EFL teaching can be hard work. Any foreign languages teacher will tell you how little enthuiasm many children show for the subject; this problem can easily turn into poor discipline in the classroom if the teacher isn't on their toes. This is exaggerated if the teacher isn't up to speed on the local language, leaving them prone to losing effective control of the classroom. This can be easily remedied for most teachers by using an appropriate response, like a good language game where the students don't even realise they are learning.

Another difficulty for young, inexperienced EFL teachers can be tricky grammatical questions which expose the holes in most young people's grammer left by a national curriculum which ignored the area for almost twenty years.

The best way to ensure a happy classroom environment is to make sure you know your subject. Teachers can use English courses to make sure their grammer is of an appropriate standard, while taking appropriate courses for the country in which they are teaching. Teachers looking to teach in Spain should consider studying Spanish courses before or during their time in Spain; the same is true for French courses and Italian courses.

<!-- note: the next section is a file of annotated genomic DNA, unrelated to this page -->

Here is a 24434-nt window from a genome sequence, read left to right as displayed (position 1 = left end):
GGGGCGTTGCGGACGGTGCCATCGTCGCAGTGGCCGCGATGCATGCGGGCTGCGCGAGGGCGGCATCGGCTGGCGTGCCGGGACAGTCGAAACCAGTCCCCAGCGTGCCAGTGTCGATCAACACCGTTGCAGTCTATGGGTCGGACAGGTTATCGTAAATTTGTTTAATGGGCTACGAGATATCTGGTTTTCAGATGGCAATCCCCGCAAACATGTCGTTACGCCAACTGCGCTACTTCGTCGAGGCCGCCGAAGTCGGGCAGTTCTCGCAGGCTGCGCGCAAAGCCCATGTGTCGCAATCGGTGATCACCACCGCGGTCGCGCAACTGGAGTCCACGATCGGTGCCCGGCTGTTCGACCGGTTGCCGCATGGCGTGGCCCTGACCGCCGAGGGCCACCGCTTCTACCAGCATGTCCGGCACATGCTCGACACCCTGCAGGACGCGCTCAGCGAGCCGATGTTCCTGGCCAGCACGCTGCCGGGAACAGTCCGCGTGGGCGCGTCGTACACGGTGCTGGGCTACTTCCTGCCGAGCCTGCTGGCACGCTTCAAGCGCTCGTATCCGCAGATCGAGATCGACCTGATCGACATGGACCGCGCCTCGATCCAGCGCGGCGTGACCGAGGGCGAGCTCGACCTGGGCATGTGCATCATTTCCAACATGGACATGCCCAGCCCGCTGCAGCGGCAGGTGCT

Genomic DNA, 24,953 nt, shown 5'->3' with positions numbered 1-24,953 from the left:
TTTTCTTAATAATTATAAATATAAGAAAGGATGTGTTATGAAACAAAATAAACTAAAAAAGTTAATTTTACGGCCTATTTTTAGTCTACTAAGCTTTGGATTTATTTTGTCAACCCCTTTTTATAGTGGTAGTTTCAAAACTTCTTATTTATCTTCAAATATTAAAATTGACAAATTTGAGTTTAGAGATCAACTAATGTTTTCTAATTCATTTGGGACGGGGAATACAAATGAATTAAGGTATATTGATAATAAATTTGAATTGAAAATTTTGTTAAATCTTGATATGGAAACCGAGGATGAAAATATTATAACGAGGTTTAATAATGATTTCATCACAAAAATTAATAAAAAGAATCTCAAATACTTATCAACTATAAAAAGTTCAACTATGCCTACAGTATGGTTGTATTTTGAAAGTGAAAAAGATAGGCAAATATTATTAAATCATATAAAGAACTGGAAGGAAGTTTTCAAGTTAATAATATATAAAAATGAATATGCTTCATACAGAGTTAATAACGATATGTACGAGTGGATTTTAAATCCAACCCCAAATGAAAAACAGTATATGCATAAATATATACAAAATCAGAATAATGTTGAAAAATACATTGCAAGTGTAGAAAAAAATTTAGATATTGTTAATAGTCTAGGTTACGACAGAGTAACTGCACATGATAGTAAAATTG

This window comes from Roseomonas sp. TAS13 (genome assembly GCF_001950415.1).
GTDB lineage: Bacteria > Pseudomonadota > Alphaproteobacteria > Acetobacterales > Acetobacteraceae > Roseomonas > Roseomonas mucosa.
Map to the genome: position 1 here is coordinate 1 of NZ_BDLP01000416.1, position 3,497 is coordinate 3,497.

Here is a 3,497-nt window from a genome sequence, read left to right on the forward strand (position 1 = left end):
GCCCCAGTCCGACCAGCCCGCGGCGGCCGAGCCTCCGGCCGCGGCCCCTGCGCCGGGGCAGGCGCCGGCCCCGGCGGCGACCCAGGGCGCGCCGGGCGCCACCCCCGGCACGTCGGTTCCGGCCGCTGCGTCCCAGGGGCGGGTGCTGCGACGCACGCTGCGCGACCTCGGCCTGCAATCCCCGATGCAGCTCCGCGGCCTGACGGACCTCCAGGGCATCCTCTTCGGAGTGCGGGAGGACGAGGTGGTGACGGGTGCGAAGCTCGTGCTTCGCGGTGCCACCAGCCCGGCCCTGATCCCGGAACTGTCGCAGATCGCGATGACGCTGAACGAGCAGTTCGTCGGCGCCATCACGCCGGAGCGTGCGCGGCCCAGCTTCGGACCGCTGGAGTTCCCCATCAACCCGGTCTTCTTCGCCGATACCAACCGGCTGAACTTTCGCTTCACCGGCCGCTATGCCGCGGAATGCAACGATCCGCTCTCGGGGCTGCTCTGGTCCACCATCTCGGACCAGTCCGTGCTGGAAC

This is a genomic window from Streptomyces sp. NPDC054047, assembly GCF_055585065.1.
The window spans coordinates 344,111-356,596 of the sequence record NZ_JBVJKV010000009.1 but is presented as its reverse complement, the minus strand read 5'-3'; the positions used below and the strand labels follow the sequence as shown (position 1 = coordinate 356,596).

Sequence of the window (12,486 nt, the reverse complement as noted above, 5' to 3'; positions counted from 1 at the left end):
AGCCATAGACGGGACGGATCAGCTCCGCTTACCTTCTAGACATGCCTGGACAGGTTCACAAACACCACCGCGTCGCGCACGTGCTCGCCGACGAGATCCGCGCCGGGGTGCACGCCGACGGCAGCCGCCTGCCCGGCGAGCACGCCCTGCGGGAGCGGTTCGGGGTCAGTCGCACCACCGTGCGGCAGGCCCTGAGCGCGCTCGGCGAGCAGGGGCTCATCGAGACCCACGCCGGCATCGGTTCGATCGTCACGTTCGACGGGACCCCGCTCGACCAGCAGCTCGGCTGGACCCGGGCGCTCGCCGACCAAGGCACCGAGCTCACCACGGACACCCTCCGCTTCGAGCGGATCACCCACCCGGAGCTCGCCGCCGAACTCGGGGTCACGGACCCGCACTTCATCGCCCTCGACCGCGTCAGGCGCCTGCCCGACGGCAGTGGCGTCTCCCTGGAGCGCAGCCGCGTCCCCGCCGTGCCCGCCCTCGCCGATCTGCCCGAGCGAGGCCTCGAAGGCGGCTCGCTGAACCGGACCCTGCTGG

Luckily for EFL teachers, there are more schools that offer English courses than offer Swedish courses or German courses. This means that there is more work around the world for English teachers than for those wishing to teach Czech courses or Dutch courses.

When looking for language teaching jobs, applicants can find a vast array on the internet, potentially removing some of the stresses of relocation. It is much easier to leave the security of home in the knowledge that some degree of security awaits you at the other end. Some schools offer relocation language courses, although these are primarily meant for businesses.

Another thing to consider when looking for teaching work is the structure within the schools for which you apply. Some will insist that you should stick rigidly to the work provided in the text books, while others will give you carte blanche to teach as you find appropriate. The first type of work can be seen as 'easier', but the second type is probably more rewarding and offers a fuller insight into teaching methodology. Whether teaching English courses in London or Spanish courses in Dublin, it pays to know what you are letting yourself in for!